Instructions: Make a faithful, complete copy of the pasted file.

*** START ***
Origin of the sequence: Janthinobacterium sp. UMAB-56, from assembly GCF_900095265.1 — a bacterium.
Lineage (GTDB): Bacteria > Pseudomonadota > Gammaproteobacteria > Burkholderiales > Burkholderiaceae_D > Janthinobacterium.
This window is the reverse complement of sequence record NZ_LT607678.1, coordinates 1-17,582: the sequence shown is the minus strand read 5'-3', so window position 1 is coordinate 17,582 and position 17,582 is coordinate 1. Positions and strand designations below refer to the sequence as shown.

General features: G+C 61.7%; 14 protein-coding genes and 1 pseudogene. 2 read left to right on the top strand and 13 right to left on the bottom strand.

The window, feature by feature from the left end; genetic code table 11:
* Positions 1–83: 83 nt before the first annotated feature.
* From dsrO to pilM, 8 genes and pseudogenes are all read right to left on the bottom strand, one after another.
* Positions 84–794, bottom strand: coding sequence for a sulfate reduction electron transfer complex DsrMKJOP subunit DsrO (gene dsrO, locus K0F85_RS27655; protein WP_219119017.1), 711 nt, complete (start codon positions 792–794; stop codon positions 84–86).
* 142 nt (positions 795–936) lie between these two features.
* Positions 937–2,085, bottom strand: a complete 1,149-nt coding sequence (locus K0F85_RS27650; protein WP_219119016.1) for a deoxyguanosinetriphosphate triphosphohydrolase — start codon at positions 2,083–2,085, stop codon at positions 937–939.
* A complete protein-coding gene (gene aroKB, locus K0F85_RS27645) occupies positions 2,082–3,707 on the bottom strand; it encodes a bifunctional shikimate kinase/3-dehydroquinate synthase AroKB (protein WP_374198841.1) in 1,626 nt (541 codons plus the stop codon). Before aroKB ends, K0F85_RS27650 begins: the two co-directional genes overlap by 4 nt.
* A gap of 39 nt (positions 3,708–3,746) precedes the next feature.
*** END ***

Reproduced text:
Origin of the sequence: Janthinobacterium sp. UMAB-56, from assembly GCF_900095265.1 — a bacterium.
Lineage (GTDB): Bacteria > Pseudomonadota > Gammaproteobacteria > Burkholderiales > Burkholderiaceae_D > Janthinobacterium.
This window is the reverse complement of sequence record NZ_LT607678.1, coordinates 1-17,582: the sequence shown is the minus strand read 5'-3', so window position 1 is coordinate 17,582 and position 17,582 is coordinate 1. Positions and strand designations below refer to the sequence as shown.

General features: G+C 61.7%; 14 protein-coding genes and 1 pseudogene. 2 read left to right on the top strand and 13 right to left on the bottom strand.

The window, feature by feature from the left end; genetic code table 11:
* Positions 1–83: 83 nt before the first annotated feature.
* From dsrO to pilM, 8 genes and pseudogenes are all read right to left on the bottom strand, one after another.
* Positions 84–794, bottom strand: coding sequence for a sulfate reduction electron transfer complex DsrMKJOP subunit DsrO (gene dsrO, locus K0F85_RS27655; protein WP_219119017.1), 711 nt, complete (start codon positions 792–794; stop codon positions 84–86).
* 142 nt (positions 795–936) lie between these two features.
* Positions 937–2,085, bottom strand: a complete 1,149-nt coding sequence (locus K0F85_RS27650; protein WP_219119016.1) for a deoxyguanosinetriphosphate triphosphohydrolase — start codon at positions 2,083–2,085, stop codon at positions 937–939.
* A complete protein-coding gene (gene aroKB, locus K0F85_RS27645) occupies positions 2,082–3,707 on the bottom strand; it encodes a bifunctional shikimate kinase/3-dehydroquinate synthase AroKB (protein WP_374198841.1) in 1,626 nt (541 codons plus the stop codon). Before aroKB ends, K0F85_RS27650 begins: the two co-directional genes overlap by 4 nt.
* A gap of 39 nt (positions 3,708–3,746) precedes the next feature.